Importing horses

Bringing in competition horses from overseas can be expensive and requires expert help, cautions Dr Mac.

Airfares are charged per standard three-horse in-flight carrier. If a horse travels alone, its importer will have to pay three airfares. It is up to the importer to find travelling companions for the horse.
Photo: Dr Mac

The 1960s were the heyday for importing horses to South Africa. The maize price was high and the cost of imports could be set off against tax. Maize barons had plenty of spare cash and the horses brought in could be fed maize stover.

The Arabian, Thoroughbred and American Saddler lines were imported then – and today form the backbone of our equine industry. Currently, however, due to our smaller horse population, South Africa does not have enough competition horses of a sufficiently high standard, and imports are necessary. But the expense of importing is escalating as the exchange rate widens, and the process is today more complex than it was 50 years ago. Advanced planning is essential and it is impossible to do it yourself – you will need a professional import company to make all the arrangements.

Quarantine and vaccines
At least 30 days before going into quarantine in the exporting country, the horse has to undergo a number of tests and be vaccinated. In the US, this includes vaccines against equine encephalitis and equine influenza, as well as testing for equine infectious anaemia (EIA), dourine, equine viral arteritis (EVA) and contagious equine metritis (CEM).

As a buyer, you have to find out whether the horse you intend purchasing comes from an area free of these diseases. EIA is almost endemic in certain US states, while some countries in Europe have a high level of CEM and EVA. Sellers often plead ignorance about outbreaks and there is little information on the internet (except at the OIE World Animal Health information database – www.oie.int). Few local vets are up to date on equine diseases. The specialised importers are the only source of reliable information in this respect.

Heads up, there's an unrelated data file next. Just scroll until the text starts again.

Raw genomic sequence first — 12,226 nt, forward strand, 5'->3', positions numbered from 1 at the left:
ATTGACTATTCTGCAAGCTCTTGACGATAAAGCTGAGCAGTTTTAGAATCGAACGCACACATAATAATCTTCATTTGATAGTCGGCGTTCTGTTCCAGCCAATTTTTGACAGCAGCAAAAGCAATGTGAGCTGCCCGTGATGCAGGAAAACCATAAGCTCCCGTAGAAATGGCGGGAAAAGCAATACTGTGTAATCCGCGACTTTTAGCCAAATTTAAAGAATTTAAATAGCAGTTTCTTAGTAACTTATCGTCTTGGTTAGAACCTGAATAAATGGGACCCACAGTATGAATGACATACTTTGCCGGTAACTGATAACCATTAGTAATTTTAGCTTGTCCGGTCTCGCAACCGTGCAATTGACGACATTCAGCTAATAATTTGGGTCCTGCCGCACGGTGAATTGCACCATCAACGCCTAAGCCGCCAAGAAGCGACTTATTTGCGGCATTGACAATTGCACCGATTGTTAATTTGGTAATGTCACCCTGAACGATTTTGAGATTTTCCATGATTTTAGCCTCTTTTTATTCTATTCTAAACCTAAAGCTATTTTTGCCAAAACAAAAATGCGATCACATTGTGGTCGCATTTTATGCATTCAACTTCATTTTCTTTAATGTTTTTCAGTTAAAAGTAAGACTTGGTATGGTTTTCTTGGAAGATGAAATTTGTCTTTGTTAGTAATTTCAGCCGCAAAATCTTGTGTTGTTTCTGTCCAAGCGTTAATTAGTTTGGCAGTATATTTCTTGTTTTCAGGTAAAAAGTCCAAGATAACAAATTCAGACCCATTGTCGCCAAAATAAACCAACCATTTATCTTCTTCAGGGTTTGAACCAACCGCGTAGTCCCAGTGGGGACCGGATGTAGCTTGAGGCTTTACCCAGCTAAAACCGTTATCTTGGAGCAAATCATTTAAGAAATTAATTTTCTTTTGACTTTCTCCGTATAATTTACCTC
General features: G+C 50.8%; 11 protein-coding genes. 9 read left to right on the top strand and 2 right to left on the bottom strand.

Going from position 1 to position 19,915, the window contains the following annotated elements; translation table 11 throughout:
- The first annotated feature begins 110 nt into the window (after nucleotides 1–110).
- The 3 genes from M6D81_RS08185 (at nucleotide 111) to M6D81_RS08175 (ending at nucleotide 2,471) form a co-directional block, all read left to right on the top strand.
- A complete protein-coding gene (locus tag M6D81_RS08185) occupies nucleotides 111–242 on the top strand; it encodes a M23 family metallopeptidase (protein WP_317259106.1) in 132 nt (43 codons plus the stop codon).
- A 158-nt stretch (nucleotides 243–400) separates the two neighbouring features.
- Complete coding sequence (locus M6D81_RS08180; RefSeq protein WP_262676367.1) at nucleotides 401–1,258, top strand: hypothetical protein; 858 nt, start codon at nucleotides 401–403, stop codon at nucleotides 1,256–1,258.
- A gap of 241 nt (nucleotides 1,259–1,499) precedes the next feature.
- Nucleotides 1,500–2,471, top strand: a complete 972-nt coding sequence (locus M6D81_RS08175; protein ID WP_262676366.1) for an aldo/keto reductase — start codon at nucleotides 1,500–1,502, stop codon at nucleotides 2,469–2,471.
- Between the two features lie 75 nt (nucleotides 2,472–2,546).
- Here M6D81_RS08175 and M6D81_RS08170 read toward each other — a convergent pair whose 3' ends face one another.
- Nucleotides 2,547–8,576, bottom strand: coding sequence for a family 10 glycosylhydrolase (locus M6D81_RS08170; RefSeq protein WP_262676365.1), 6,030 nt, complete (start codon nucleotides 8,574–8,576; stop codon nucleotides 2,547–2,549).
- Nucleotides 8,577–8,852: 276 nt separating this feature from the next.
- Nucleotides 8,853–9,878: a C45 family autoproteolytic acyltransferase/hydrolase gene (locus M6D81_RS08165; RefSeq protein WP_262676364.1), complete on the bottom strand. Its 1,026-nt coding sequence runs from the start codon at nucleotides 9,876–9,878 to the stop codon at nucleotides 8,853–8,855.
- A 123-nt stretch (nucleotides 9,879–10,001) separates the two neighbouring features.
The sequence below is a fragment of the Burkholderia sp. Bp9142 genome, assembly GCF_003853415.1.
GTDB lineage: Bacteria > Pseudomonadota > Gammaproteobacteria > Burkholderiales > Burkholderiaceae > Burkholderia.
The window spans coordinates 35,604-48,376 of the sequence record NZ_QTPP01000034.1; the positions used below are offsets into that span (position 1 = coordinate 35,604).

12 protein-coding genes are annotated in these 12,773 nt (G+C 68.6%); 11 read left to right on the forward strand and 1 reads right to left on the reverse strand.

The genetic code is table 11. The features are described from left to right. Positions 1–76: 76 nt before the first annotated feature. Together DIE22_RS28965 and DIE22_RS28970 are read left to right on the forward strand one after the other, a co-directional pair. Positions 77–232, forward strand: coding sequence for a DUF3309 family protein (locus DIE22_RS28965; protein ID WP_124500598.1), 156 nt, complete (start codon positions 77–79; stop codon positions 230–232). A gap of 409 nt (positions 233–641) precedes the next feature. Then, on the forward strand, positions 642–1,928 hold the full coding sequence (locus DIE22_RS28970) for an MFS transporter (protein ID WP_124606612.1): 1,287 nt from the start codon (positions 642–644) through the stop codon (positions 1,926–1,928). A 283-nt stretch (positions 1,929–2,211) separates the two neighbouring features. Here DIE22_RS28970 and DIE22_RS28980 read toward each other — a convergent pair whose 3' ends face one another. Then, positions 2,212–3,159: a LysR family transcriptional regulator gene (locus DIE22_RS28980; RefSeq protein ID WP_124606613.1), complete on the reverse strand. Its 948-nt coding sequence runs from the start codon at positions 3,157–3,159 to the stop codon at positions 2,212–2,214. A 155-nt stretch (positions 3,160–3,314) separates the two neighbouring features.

Your risk as a buyer is that you may have to pay for the horse before it undergoes all the tests, and recovering the money from the seller may prove almost impossible. An additional complicating factor is that the normal in-flight horse carrier accommodates three horses. You will therefore need to find two companions for the horse you intend bringing in, or you will pay three airfares instead of one.

There are direct flights from the US to South Africa, but as more horses are imported from Europe, it may be better to fly via Europe to ensure that the horse carrier is fully occupied. At the time of writing, it costs R200 000 to bring in a horse from the US. This is a fairly conservative estimate, though, based on three horses per crate and excluding unexpected extras such as transport from the stable of origin to the airport of embarkation.

Once in South Africa, the horse must be quarantined for a further 30 days, retested, and vaccinated against African horse sickness (AHS). Most horses are imported between June and October to avoid AHS.

Insurance
The horse being imported must be insured, not only for the trip, but for the period after arrival, as it will be highly susceptible to new parasites and the diseases they carry. Injuries are another possibility as the horse will be in an unfamiliar situation, being loaded and unloaded in a bustling airport.

This needs to be considered before buying a competition horse. Horses that have been extensively shown and travelled are a better proposition than a young horse that has never been off the farm where it was born.